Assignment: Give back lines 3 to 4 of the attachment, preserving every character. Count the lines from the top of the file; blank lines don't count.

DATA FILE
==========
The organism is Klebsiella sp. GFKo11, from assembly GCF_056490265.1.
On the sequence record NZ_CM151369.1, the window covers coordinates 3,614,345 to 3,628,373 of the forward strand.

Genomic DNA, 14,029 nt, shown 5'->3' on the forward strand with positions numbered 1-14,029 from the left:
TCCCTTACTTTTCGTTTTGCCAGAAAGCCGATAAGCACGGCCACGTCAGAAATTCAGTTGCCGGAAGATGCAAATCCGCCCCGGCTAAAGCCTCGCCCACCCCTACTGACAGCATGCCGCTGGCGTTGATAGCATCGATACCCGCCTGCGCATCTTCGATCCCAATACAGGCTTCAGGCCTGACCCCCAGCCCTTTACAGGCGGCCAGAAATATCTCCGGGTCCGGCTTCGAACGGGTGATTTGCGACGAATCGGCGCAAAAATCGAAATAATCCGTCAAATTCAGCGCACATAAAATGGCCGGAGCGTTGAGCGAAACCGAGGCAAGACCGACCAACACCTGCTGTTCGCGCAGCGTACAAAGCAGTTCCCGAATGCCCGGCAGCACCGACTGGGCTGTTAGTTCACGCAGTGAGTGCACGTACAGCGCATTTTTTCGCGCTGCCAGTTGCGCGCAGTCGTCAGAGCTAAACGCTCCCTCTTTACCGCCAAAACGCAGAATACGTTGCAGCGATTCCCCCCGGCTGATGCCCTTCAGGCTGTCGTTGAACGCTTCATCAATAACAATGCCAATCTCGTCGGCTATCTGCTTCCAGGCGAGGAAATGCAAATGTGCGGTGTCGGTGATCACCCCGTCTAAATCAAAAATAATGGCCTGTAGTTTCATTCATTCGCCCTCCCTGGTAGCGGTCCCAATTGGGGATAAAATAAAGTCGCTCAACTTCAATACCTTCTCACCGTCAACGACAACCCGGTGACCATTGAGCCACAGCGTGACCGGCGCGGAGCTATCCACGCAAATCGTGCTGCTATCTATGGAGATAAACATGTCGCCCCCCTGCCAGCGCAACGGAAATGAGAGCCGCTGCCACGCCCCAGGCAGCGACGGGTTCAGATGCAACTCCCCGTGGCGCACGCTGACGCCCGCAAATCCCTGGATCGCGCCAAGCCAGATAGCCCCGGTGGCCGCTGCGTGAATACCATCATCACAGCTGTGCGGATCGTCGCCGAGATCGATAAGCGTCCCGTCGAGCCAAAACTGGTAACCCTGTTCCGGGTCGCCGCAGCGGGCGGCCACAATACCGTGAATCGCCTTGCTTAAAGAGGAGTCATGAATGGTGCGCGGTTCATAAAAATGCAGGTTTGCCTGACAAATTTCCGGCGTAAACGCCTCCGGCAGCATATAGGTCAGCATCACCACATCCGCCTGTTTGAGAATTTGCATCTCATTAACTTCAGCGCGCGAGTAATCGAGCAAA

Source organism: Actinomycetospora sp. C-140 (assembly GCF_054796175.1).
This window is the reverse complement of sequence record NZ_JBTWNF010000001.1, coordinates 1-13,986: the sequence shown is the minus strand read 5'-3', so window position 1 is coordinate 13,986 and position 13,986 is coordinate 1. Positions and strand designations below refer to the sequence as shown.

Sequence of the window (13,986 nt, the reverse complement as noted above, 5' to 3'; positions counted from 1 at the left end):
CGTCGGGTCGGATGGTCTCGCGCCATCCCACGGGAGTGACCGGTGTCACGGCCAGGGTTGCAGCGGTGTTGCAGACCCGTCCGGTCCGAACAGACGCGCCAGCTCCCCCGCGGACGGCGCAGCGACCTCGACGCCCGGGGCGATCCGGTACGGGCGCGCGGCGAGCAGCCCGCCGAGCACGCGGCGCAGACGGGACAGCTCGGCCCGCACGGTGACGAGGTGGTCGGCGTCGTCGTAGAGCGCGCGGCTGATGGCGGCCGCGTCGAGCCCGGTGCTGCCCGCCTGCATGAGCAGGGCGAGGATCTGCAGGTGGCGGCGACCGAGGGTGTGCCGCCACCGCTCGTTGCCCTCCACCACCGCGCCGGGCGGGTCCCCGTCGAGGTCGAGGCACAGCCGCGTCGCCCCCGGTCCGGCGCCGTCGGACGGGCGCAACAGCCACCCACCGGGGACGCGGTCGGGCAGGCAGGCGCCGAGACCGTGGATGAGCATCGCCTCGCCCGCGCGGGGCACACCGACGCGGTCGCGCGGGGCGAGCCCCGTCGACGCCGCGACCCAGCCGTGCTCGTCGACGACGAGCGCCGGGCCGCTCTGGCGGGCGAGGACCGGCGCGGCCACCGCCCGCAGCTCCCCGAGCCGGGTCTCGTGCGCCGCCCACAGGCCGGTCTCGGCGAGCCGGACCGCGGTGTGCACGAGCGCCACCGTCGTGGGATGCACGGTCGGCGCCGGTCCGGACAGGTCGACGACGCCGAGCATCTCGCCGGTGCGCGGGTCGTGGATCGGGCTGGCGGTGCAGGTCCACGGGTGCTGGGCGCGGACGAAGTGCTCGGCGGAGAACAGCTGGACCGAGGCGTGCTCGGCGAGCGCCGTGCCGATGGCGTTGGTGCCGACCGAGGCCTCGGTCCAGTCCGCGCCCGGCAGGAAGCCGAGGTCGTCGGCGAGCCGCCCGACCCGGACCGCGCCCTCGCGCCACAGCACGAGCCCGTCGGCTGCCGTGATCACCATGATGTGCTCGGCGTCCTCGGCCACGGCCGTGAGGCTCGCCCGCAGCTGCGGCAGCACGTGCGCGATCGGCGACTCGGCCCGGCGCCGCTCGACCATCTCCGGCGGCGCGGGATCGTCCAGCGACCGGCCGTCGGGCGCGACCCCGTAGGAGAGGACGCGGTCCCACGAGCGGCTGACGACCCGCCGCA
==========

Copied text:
Genomic DNA, 14,029 nt, shown 5'->3' on the forward strand with positions numbered 1-14,029 from the left:
TCCCTTACTTTTCGTTTTGCCAGAAAGCCGATAAGCACGGCCACGTCAGAAATTCAGTTGCCGGAAGATGCAAATCCGCCCCGGCTAAAGCCTCGCCCACCCCTACTGACAGCATGCCGCTGGCGTTGATAGCATCGATACCCGCCTGCGCATCTTCGATCCCAATACAGGCTTCAGGCCTGACCCCCAGCCCTTTACAGGCGGCCAGAAATATCTCCGGGTCCGGCTTCGAACGGGTGATTTGCGACGAATCGGCGCAAAAATCGAAATAATCCGTCAAATTCAGCGCACATAAAATGGCCGGAGCGTTGAGCGAAACCGAGGCAAGACCGACCAACACCTGCTGTTCGCGCAGCGTACAAAGCAGTTCCCGAATGCCCGGCAGCACCGACTGGGCTGTTAGTTCACGCAGTGAGTGCACGTACAGCGCATTTTTTCGCGCTGCCAGTTGCGCGCAGTCGTCAGAGCTAAACGCTCCCTCTTTACCGCCAAAACGCAGAATACGTTGCAGCGATTCCCCCCGGCTGATGCCCTTCAGGCTGTCGTTGAACGCTTCATCAATAACAATGCCAATCTCGTCGGCTATCTGCTTCCAGGCGAGGAAATGCAAATGTGCGGTGTCGGTGATCACCCCGTCTAAATCAAAAATAATGGCCTGTAGTTTCATTCATTCGCCCTCCCTGGTAGCGGTCCCAATTGGGGATAAAATAAAGTCGCTCAACTTCAATACCTTCTCACCGTCAACGACAACCCGGTGACCATTGAGCCACAGCGTGACCGGCGCGGAGCTATCCACGCAAATCGTGCTGCTATCTATGGAGATAAACATGTCGCCCCCCTGCCAGCGCAACGGAAATGAGAGCCGCTGCCACGCCCCAGGCAGCGACGGGTTCAGATGCAACTCCCCGTGGCGCACGCTGACGCCCGCAAATCCCTGGATCGCGCCAAGCCAGATAGCCCCGGTGGCCGCTGCGTGAATACCATCATCACAGCTGTGCGGATCGTCGCCGAGATCGATAAGCGTCCCGTCGAGCCAAAACTGGTAACCCTGTTCCGGGTCGCCGCAGCGGGCGGCCACAATACCGTGAATCGCCTTGCTTAAAGAGGAGTCATGAATGGTGCGCGGTTCATAAAAATGCAGGTTTGCCTGACAAATTTCCGGCGTAAACGCCTCCGGCAGCATATAGGTCAGCATCACCACATCCGCCTGTTTGAGAATTTGCATCTCATTAACTTCAGCGCGCGAGTAATCGAGCAAA